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Congressional Progressive Caucus facts for kids

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Progressive Caucus
Abbreviation CPC
Chair Pramila Jayapal
Founded 1991; 33 years ago (1991)
Ideology Progressivism
Political position Left-wing
National affiliation Democratic Party
Seats in the Senate Democratic Caucus
1 / 51
Seats in the Senate
1 / 100
Seats in the House Democratic Caucus
96 / 213
Seats in the House
96 / 435

The Congressional Progressive Caucus (CPC) is a congressional caucus affiliated with the Democratic Party in the United States Congress. The CPC represents the furthest left-leaning faction of the Democratic Party. It was founded in 1991 and has grown since then, becoming the second-largest Democratic caucus in the House of Representatives.

As of March 6, 2024, the CPC has 98 members (96 voting Representatives, 1 non-voting Delegate, and 1 Senator), making it the second-largest ideological caucus in the House Democratic Caucus by voting members, behind the New Democrat Coalition. The CPC is chaired by U.S. Representative Pramila Jayapal (D-WA). In addition, the CPC is affiliated with the Congressional Political Caucus PAC, a political action committee which is led by members of the caucus.


The CPC was established in 1991 by U.S. Representatives Ron Dellums (D-CA), Lane Evans (D-IL), Thomas Andrews (D-ME), Peter DeFazio (D-OR), Maxine Waters (D-CA) and Bernie Sanders (I-VT). Additional Representatives joined soon thereafter, including Major Owens (D-NY), Nydia Velázquez (D-NY), David Bonior (D-MI), Bob Filner (D-CA), Barney Frank (D-MA), Maurice Hinchey (D-NY), Jim McDermott (D-WA), Jerry Nadler (D-NY), Patsy Mink (D-HI), George Miller (D-CA), Pete Stark (D-CA), John Olver (D-MA), and Lynn Woolsey (D-CA). Sanders was the first CPC Chairman.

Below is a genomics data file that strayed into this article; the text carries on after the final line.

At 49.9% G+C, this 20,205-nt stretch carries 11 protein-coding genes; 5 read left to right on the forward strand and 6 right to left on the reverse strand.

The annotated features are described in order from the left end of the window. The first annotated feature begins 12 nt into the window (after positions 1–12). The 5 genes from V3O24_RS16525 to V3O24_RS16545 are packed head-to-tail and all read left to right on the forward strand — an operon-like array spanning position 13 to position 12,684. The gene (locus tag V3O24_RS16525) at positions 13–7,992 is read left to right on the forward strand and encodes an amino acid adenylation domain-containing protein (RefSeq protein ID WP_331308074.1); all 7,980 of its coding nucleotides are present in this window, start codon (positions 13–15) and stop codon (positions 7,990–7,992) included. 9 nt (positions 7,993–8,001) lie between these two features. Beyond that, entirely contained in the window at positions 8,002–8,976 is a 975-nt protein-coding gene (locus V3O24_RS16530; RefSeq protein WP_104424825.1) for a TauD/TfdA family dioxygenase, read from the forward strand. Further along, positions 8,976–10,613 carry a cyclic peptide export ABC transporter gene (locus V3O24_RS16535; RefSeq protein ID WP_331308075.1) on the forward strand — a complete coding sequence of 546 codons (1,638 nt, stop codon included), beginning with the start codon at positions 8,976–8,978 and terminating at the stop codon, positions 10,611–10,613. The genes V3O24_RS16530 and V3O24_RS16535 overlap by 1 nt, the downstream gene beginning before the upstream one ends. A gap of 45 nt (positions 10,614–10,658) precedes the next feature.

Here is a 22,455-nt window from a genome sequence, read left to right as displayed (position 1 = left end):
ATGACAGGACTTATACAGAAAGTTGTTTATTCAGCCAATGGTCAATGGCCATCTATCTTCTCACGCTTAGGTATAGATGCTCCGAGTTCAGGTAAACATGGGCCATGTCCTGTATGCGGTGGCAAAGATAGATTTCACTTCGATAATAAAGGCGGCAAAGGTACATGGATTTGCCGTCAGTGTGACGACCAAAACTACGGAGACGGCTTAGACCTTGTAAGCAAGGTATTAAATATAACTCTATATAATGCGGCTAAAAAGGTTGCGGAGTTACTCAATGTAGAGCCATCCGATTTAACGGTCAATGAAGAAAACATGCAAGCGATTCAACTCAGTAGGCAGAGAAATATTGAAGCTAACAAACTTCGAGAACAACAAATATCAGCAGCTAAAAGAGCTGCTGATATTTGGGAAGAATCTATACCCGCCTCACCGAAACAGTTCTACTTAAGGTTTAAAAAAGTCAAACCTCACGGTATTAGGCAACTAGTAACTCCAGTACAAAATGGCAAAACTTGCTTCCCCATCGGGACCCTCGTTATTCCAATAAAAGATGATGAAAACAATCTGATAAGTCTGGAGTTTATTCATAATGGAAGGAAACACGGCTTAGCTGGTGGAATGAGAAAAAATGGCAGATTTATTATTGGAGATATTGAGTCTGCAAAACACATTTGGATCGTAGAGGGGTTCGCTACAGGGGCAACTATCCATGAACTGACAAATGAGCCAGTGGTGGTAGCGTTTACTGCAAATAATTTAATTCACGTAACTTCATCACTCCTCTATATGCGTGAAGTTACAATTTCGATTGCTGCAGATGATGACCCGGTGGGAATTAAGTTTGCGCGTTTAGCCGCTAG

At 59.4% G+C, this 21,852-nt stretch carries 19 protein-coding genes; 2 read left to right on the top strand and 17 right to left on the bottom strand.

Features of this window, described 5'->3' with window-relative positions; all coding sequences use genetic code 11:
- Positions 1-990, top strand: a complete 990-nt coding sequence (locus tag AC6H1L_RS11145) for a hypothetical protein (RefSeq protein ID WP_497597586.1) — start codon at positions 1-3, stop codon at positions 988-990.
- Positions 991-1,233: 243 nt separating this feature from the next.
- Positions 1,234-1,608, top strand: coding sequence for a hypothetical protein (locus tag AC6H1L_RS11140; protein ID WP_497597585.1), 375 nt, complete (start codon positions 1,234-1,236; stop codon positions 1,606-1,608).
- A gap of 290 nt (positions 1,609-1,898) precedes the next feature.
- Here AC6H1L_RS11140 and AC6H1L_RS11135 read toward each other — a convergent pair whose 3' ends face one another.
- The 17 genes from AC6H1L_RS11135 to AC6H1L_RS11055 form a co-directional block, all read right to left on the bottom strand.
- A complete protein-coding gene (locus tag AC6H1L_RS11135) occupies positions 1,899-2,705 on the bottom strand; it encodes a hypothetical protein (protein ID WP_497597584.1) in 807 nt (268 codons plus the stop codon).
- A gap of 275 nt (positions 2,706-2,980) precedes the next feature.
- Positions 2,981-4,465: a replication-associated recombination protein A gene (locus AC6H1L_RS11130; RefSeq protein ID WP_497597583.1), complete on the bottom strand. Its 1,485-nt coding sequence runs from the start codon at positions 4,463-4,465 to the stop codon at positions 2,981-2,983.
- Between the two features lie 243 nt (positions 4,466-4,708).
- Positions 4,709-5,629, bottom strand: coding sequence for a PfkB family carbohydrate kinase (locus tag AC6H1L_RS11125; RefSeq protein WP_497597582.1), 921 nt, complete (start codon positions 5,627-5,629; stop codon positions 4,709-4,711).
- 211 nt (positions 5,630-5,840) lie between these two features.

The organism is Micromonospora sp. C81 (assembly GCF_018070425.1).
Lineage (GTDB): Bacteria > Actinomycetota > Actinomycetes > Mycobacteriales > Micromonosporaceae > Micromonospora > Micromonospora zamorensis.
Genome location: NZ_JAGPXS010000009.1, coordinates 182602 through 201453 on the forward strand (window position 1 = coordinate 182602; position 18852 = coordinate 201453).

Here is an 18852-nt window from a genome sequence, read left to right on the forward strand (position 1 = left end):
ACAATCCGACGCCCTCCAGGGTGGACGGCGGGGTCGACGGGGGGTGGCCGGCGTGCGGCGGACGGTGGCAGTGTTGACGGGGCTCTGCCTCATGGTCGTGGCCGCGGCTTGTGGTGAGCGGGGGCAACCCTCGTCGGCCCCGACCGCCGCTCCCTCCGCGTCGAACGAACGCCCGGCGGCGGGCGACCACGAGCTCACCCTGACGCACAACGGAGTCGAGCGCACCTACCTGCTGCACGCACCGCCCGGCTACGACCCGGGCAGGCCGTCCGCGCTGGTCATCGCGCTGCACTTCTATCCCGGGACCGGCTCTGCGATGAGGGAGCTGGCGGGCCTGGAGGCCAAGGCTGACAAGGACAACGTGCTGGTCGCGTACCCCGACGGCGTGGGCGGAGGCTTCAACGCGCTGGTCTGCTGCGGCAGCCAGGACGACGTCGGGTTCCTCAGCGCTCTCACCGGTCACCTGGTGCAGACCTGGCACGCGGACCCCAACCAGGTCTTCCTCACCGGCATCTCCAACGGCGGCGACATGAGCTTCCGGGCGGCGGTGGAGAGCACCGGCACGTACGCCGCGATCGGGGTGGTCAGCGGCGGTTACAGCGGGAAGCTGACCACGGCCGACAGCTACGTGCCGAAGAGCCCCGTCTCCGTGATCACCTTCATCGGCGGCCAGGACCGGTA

The founding CPC members were concerned about the economic hardship imposed by the deepening recession and the growing inequality brought about by the timidity of the Democratic Party response in the early 1990s. On January 3, 1995, at a standing room only news conference on Capitol Hill, they were the first group inside Congress to chart a comprehensive legislative alternative to U.S. Speaker Newt Gingrich and the Republican Contract with America. The CPC's agenda was framed as "The Progressive Promise: Fairness".

List of chairs

Pramila Jayapal, official portrait, 116th Congress
Chairwoman Pramila Jayapal, from Washington's 7th congressional district
Term start Term end Chair(s)
1991 1999
Rep. Bernie Sanders (I-VT)
1999 2003
Rep. Dennis Kucinich (D-OH)
2003 2005
Rep. Peter DeFazio (D-OR)